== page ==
Tesla asks shareholders to approve 3-for-1 stock split: The proposed split in the form of a dividend comes amid a sharp selloff in Tesla, which saw its shares underperform broad markets. The stock is down nearly 35% this year.
Toyota sales chief calls it a career: Bob Carter, executive vice president of sales for Toyota and Lexus in North America, will retire June 30. Carter, who started at Toyota as a warranty processor in 1981, will be succeeded by Jack Hollis, who has been senior vice president of automotive operations. The retirement is part of a larger executive reshuffling at Toyota Motor North America. Also retiring is Tracey Doi, CFO, who will be succeeded by Tim Ingle, who has been group vice president for enterprise strategy.
Solid Power flips switch: Ford-backed EV battery startup Solid Power unveiled a fully operational production line that’s producing sulfide-based battery cells for electric vehicles. It’s a step toward developing scalable solid-state batteries that can deliver extended range for lower cost than conventional lithium ion batteries.
NHTSA probes Pilot: U.S. auto safety regulators are investigating potential safety issues with certain Honda Pilot midsize crossovers after reports alleging engine failure. NHTSA’s Office of Defects Investigation said it has received 221 complaints and several field reports on the issue.
June 13, 2010: Jim McDonald, who was president of General Motors under CEO Roger Smith in the 1980s, dies at 87. McDonald became president and COO on Feb. 1, 1981, a month after Smith took over as GM’s chief executive.
McDonald helped steer GM as it rebounded from recession at the start of the decade while confronting stiffening overseas competition. The company diversified, reorganized, overhauled factories and sought new ways of winning back U.S. market share. With Smith, McDonald announced the creation of Saturn, the small-car company designed to beat Japanese imports, in 1983.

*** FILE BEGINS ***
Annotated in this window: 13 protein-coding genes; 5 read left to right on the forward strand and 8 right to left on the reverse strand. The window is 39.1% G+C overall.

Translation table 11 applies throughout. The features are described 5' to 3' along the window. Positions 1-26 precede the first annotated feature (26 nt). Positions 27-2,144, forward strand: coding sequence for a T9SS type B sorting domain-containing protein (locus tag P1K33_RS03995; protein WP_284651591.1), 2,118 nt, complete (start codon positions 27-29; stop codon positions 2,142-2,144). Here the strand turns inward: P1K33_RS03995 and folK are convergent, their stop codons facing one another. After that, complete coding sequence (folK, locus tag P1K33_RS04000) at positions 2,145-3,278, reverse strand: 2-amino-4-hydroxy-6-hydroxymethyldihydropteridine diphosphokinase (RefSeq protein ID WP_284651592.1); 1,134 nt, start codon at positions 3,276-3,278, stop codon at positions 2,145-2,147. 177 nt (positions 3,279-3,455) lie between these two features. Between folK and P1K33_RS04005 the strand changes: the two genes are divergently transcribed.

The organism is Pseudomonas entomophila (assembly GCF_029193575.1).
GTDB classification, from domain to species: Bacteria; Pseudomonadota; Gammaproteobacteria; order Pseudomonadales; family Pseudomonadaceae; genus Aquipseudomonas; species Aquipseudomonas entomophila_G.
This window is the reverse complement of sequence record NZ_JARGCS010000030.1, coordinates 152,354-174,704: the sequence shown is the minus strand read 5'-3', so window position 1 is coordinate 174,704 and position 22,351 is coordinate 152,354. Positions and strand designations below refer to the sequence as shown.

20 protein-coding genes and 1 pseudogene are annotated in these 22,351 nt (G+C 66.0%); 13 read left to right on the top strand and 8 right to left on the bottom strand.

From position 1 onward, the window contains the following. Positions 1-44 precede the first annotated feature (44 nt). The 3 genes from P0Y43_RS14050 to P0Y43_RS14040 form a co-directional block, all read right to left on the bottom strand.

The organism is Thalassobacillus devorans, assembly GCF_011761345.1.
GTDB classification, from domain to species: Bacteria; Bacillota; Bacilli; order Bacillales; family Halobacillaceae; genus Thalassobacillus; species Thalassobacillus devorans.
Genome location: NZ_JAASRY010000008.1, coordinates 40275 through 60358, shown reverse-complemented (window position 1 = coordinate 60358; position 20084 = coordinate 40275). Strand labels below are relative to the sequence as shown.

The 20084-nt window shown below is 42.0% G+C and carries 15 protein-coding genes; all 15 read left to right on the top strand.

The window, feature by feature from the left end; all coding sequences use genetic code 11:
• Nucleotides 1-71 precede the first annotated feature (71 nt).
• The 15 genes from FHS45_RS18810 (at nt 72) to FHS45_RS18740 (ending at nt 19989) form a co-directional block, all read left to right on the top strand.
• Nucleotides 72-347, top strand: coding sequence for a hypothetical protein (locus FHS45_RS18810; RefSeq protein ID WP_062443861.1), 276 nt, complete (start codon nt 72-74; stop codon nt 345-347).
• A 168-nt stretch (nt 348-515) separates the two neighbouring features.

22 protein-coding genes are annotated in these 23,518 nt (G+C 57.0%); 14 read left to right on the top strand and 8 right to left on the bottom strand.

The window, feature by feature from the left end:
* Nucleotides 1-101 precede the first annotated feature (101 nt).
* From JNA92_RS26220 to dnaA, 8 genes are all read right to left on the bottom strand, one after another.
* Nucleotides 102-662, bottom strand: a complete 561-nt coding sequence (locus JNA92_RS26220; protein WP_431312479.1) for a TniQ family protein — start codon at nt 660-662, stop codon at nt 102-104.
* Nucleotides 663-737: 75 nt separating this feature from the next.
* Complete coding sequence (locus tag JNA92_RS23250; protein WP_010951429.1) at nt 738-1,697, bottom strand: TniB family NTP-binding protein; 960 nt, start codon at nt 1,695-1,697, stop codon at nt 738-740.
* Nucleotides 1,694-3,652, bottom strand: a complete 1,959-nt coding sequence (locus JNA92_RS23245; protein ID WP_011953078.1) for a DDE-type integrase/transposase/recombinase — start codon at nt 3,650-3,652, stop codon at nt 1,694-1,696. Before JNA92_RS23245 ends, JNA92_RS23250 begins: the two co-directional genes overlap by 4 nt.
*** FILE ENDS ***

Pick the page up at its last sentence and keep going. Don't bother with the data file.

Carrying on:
In a 1987 story marking McDonald’s retirement at age 65, Automotive News called his quest for quality a “long, hard and often disappointing struggle.” Some colleagues, the article said, “say McDonald’s compassion for plant workers caused GM to postpone too long the closing of several assembly and component plants.”
A year earlier, Ford Motor Co. had outearned GM for the first time since 1924 amid growing signs that Smith’s overhaul was failing. McDonald was quoted as saying that the rewards were yet to come. “We could have eliminated a lot of investment and not reorganized and looked better right now,” he said. “But I don’t think the corporation would have existed until 1990 or existed very well.”
McDonald’s successor as president, Bob Stempel, would take over for Smith as CEO in 1990 only to be ousted by GM’s board less than two years later.